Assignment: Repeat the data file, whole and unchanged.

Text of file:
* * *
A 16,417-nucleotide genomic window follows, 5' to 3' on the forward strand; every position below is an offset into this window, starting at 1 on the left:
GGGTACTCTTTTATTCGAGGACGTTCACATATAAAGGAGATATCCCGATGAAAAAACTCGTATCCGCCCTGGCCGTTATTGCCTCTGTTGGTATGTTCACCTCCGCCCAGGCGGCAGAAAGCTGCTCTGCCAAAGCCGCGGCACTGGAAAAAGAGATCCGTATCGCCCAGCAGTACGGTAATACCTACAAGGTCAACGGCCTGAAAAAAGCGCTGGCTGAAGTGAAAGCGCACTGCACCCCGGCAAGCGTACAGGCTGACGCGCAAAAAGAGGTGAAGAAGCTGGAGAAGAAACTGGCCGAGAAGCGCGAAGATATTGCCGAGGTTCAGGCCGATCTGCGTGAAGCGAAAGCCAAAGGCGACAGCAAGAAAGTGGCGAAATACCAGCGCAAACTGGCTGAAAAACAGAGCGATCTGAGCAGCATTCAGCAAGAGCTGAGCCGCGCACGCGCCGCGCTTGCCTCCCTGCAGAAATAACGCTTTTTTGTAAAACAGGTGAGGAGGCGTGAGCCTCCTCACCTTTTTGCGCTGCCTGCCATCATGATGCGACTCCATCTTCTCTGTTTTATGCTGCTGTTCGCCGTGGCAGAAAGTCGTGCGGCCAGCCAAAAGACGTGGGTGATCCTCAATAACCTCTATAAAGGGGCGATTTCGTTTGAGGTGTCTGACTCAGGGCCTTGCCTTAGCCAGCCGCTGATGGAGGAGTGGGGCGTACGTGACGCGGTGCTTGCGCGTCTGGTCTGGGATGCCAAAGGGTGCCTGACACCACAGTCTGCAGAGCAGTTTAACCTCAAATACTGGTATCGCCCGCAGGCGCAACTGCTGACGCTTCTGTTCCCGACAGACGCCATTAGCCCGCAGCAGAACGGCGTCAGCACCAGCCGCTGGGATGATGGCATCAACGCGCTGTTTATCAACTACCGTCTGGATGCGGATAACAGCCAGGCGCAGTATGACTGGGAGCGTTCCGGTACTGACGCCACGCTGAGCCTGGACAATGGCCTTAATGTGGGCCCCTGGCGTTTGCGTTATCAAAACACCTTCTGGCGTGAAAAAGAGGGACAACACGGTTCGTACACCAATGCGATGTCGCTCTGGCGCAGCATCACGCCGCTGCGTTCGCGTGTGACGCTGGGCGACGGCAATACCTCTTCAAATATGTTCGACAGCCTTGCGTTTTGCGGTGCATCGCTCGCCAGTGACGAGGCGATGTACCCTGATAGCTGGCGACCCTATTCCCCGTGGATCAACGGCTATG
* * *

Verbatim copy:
A 16,417-nucleotide genomic window follows, 5' to 3' on the forward strand; every position below is an offset into this window, starting at 1 on the left:
GGGTACTCTTTTATTCGAGGACGTTCACATATAAAGGAGATATCCCGATGAAAAAACTCGTATCCGCCCTGGCCGTTATTGCCTCTGTTGGTATGTTCACCTCCGCCCAGGCGGCAGAAAGCTGCTCTGCCAAAGCCGCGGCACTGGAAAAAGAGATCCGTATCGCCCAGCAGTACGGTAATACCTACAAGGTCAACGGCCTGAAAAAAGCGCTGGCTGAAGTGAAAGCGCACTGCACCCCGGCAAGCGTACAGGCTGACGCGCAAAAAGAGGTGAAGAAGCTGGAGAAGAAACTGGCCGAGAAGCGCGAAGATATTGCCGAGGTTCAGGCCGATCTGCGTGAAGCGAAAGCCAAAGGCGACAGCAAGAAAGTGGCGAAATACCAGCGCAAACTGGCTGAAAAACAGAGCGATCTGAGCAGCATTCAGCAAGAGCTGAGCCGCGCACGCGCCGCGCTTGCCTCCCTGCAGAAATAACGCTTTTTTGTAAAACAGGTGAGGAGGCGTGAGCCTCCTCACCTTTTTGCGCTGCCTGCCATCATGATGCGACTCCATCTTCTCTGTTTTATGCTGCTGTTCGCCGTGGCAGAAAGTCGTGCGGCCAGCCAAAAGACGTGGGTGATCCTCAATAACCTCTATAAAGGGGCGATTTCGTTTGAGGTGTCTGACTCAGGGCCTTGCCTTAGCCAGCCGCTGATGGAGGAGTGGGGCGTACGTGACGCGGTGCTTGCGCGTCTGGTCTGGGATGCCAAAGGGTGCCTGACACCACAGTCTGCAGAGCAGTTTAACCTCAAATACTGGTATCGCCCGCAGGCGCAACTGCTGACGCTTCTGTTCCCGACAGACGCCATTAGCCCGCAGCAGAACGGCGTCAGCACCAGCCGCTGGGATGATGGCATCAACGCGCTGTTTATCAACTACCGTCTGGATGCGGATAACAGCCAGGCGCAGTATGACTGGGAGCGTTCCGGTACTGACGCCACGCTGAGCCTGGACAATGGCCTTAATGTGGGCCCCTGGCGTTTGCGTTATCAAAACACCTTCTGGCGTGAAAAAGAGGGACAACACGGTTCGTACACCAATGCGATGTCGCTCTGGCGCAGCATCACGCCGCTGCGTTCGCGTGTGACGCTGGGCGACGGCAATACCTCTTCAAATATGTTCGACAGCCTTGCGTTTTGCGGTGCATCGCTCGCCAGTGACGAGGCGATGTACCCTGATAGCTGGCGACCCTATTCCCCGTGGATCAACGGCTATG